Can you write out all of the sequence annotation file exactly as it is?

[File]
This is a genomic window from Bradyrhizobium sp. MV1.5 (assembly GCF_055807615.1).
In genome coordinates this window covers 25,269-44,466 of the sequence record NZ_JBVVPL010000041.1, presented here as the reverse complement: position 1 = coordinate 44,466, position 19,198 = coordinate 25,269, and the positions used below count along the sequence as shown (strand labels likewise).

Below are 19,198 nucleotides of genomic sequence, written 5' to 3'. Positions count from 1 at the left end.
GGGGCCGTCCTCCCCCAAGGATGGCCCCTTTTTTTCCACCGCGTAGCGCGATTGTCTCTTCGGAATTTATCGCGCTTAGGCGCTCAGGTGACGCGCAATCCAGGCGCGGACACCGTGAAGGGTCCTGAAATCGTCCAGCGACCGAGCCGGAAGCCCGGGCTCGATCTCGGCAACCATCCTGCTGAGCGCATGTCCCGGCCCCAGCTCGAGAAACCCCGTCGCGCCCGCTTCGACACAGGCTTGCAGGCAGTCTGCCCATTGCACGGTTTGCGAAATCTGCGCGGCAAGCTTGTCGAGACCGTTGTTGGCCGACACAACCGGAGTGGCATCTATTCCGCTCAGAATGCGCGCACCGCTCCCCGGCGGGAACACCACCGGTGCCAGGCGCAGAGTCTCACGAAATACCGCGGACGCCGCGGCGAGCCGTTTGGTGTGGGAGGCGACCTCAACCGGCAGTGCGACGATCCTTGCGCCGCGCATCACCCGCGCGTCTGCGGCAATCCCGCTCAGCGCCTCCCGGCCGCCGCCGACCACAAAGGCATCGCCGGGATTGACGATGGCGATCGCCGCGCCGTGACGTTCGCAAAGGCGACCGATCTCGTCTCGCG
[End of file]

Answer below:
This is a genomic window from Bradyrhizobium sp. MV1.5 (assembly GCF_055807615.1).
In genome coordinates this window covers 25,269-44,466 of the sequence record NZ_JBVVPL010000041.1, presented here as the reverse complement: position 1 = coordinate 44,466, position 19,198 = coordinate 25,269, and the positions used below count along the sequence as shown (strand labels likewise).

Below are 19,198 nucleotides of genomic sequence, written 5' to 3'. Positions count from 1 at the left end.
GGGGCCGTCCTCCCCCAAGGATGGCCCCTTTTTTTCCACCGCGTAGCGCGATTGTCTCTTCGGAATTTATCGCGCTTAGGCGCTCAGGTGACGCGCAATCCAGGCGCGGACACCGTGAAGGGTCCTGAAATCGTCCAGCGACCGAGCCGGAAGCCCGGGCTCGATCTCGGCAACCATCCTGCTGAGCGCATGTCCCGGCCCCAGCTCGAGAAACCCCGTCGCGCCCGCTTCGACACAGGCTTGCAGGCAGTCTGCCCATTGCACGGTTTGCGAAATCTGCGCGGCAAGCTTGTCGAGACCGTTGTTGGCCGACACAACCGGAGTGGCATCTATTCCGCTCAGAATGCGCGCACCGCTCCCCGGCGGGAACACCACCGGTGCCAGGCGCAGAGTCTCACGAAATACCGCGGACGCCGCGGCGAGCCGTTTGGTGTGGGAGGCGACCTCAACCGGCAGTGCGACGATCCTTGCGCCGCGCATCACCCGCGCGTCTGCGGCAATCCCGCTCAGCGCCTCCCGGCCGCCGCCGACCACAAAGGCATCGCCGGGATTGACGATGGCGATCGCCGCGCCGTGACGTTCGCAAAGGCGACCGATCTCGTCTCGCG